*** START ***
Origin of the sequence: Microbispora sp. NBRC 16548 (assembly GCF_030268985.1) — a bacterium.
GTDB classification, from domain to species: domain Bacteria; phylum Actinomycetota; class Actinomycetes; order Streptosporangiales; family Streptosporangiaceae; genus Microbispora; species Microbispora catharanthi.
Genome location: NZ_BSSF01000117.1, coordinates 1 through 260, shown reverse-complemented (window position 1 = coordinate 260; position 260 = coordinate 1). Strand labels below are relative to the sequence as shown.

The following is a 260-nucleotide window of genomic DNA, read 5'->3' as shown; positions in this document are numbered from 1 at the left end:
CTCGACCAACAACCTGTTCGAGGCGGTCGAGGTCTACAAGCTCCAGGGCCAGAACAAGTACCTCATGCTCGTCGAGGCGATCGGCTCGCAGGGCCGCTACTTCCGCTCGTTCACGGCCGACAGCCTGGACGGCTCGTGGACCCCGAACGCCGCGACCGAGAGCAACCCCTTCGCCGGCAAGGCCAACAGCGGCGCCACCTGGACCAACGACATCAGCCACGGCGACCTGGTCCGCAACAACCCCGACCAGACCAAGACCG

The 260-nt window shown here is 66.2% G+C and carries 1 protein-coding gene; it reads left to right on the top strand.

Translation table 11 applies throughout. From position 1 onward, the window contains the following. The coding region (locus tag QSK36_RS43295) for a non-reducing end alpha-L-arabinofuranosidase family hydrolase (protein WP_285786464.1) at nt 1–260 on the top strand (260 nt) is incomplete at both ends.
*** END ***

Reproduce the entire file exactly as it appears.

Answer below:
Origin of the sequence: Microbispora sp. NBRC 16548 (assembly GCF_030268985.1) — a bacterium.
GTDB classification, from domain to species: domain Bacteria; phylum Actinomycetota; class Actinomycetes; order Streptosporangiales; family Streptosporangiaceae; genus Microbispora; species Microbispora catharanthi.
Genome location: NZ_BSSF01000117.1, coordinates 1 through 260, shown reverse-complemented (window position 1 = coordinate 260; position 260 = coordinate 1). Strand labels below are relative to the sequence as shown.

The following is a 260-nucleotide window of genomic DNA, read 5'->3' as shown; positions in this document are numbered from 1 at the left end:
CTCGACCAACAACCTGTTCGAGGCGGTCGAGGTCTACAAGCTCCAGGGCCAGAACAAGTACCTCATGCTCGTCGAGGCGATCGGCTCGCAGGGCCGCTACTTCCGCTCGTTCACGGCCGACAGCCTGGACGGCTCGTGGACCCCGAACGCCGCGACCGAGAGCAACCCCTTCGCCGGCAAGGCCAACAGCGGCGCCACCTGGACCAACGACATCAGCCACGGCGACCTGGTCCGCAACAACCCCGACCAGACCAAGACCG

The 260-nt window shown here is 66.2% G+C and carries 1 protein-coding gene; it reads left to right on the top strand.

Translation table 11 applies throughout. From position 1 onward, the window contains the following. The coding region (locus tag QSK36_RS43295) for a non-reducing end alpha-L-arabinofuranosidase family hydrolase (protein WP_285786464.1) at nt 1–260 on the top strand (260 nt) is incomplete at both ends.